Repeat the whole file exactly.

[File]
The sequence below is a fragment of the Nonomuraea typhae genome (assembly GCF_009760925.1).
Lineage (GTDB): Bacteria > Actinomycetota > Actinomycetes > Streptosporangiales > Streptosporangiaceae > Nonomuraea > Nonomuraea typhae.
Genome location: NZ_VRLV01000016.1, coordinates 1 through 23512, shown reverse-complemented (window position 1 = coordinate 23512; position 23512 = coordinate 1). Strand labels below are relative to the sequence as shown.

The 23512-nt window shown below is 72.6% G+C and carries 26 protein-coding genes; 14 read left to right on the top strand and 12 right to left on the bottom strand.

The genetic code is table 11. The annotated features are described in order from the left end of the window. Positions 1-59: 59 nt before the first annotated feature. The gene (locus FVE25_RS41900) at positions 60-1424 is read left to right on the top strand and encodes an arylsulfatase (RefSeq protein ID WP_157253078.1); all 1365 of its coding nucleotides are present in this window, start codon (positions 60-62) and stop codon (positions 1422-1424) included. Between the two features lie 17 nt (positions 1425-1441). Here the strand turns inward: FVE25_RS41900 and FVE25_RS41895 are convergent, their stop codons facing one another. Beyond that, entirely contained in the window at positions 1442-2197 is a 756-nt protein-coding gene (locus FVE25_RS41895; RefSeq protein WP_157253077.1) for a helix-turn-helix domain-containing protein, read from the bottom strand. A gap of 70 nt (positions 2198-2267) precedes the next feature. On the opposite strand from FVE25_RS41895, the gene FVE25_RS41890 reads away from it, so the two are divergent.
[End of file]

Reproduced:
The sequence below is a fragment of the Nonomuraea typhae genome (assembly GCF_009760925.1).
Lineage (GTDB): Bacteria > Actinomycetota > Actinomycetes > Streptosporangiales > Streptosporangiaceae > Nonomuraea > Nonomuraea typhae.
Genome location: NZ_VRLV01000016.1, coordinates 1 through 23512, shown reverse-complemented (window position 1 = coordinate 23512; position 23512 = coordinate 1). Strand labels below are relative to the sequence as shown.

The 23512-nt window shown below is 72.6% G+C and carries 26 protein-coding genes; 14 read left to right on the top strand and 12 right to left on the bottom strand.

The genetic code is table 11. The annotated features are described in order from the left end of the window. Positions 1-59: 59 nt before the first annotated feature. The gene (locus FVE25_RS41900) at positions 60-1424 is read left to right on the top strand and encodes an arylsulfatase (RefSeq protein ID WP_157253078.1); all 1365 of its coding nucleotides are present in this window, start codon (positions 60-62) and stop codon (positions 1422-1424) included. Between the two features lie 17 nt (positions 1425-1441). Here the strand turns inward: FVE25_RS41900 and FVE25_RS41895 are convergent, their stop codons facing one another. Beyond that, entirely contained in the window at positions 1442-2197 is a 756-nt protein-coding gene (locus FVE25_RS41895; RefSeq protein WP_157253077.1) for a helix-turn-helix domain-containing protein, read from the bottom strand. A gap of 70 nt (positions 2198-2267) precedes the next feature. On the opposite strand from FVE25_RS41895, the gene FVE25_RS41890 reads away from it, so the two are divergent.